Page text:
What Was I Even Thinking?

woman with backpack facing a wintry lake and mountains

After “In the Middle of This Century,” by Yehuda Amichai

August is a slowly aging woman,
like Av a two-faced month,
leading the way to fall and renewal,
to the end of the summer I thought
this one would be—
then again, what kind of summer
did I even think this one would be?

A summer that would last all but three weeks,
the last before the long goodbye
to my tanned flesh and mortal hips,
to songs we might have sung,
to a white moon in the Levant.

Wild geese are flying and the cicada
in the tree outside my window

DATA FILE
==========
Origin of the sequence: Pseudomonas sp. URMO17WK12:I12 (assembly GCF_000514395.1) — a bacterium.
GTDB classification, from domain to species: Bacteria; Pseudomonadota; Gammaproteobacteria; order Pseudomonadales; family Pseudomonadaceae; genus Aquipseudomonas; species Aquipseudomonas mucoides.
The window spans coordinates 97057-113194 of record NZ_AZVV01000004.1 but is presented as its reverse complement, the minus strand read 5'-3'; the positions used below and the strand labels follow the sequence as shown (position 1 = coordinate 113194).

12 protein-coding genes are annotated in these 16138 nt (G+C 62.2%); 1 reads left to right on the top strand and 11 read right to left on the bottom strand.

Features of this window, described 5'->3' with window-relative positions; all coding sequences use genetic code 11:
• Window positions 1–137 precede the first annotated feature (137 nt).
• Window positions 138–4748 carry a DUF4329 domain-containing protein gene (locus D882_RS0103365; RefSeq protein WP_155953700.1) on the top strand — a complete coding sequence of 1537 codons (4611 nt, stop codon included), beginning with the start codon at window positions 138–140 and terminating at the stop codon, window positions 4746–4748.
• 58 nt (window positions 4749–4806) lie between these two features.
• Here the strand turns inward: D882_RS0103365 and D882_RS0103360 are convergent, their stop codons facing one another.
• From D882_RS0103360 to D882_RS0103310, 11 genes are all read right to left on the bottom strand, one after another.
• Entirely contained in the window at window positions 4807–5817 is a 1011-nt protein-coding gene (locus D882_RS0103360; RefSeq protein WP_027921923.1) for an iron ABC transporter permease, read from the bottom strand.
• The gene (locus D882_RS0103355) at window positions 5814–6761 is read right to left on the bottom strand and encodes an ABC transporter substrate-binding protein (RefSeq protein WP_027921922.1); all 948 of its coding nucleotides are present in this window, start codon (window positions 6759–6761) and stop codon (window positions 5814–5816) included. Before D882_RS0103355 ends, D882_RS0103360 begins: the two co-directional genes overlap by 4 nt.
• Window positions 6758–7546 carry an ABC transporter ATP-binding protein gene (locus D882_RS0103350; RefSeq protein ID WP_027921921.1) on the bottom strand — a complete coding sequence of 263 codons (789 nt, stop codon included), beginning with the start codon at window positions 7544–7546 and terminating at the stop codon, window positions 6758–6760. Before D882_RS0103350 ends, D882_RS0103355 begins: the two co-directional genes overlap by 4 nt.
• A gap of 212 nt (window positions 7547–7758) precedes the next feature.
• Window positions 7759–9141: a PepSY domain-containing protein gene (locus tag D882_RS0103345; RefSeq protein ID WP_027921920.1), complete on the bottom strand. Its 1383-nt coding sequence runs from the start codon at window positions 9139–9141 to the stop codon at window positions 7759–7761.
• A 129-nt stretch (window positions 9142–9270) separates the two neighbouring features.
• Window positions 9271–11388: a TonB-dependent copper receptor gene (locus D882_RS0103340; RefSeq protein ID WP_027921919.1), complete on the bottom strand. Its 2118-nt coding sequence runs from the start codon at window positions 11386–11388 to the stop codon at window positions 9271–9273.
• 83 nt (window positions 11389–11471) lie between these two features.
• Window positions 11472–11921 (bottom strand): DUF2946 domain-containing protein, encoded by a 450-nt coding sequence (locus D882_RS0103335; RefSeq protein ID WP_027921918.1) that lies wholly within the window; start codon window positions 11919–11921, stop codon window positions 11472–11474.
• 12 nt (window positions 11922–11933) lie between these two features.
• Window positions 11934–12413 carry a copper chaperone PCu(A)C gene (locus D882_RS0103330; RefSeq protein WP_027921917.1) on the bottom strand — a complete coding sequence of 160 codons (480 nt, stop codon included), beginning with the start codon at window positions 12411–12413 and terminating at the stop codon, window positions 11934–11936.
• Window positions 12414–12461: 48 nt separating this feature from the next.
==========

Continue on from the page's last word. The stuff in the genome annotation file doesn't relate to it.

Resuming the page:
sings louder, early.
I hear of comfort happening to people.

The prophet saw the shatnez of our mingling,
lost in translation and desire –
too many years between us,
your innate journeys into other lands.

You want to leave in peace.
I want to write your name with love.
I want to speak in praise of your transient face
that I touched when you were near
with full eyes, for a short while.

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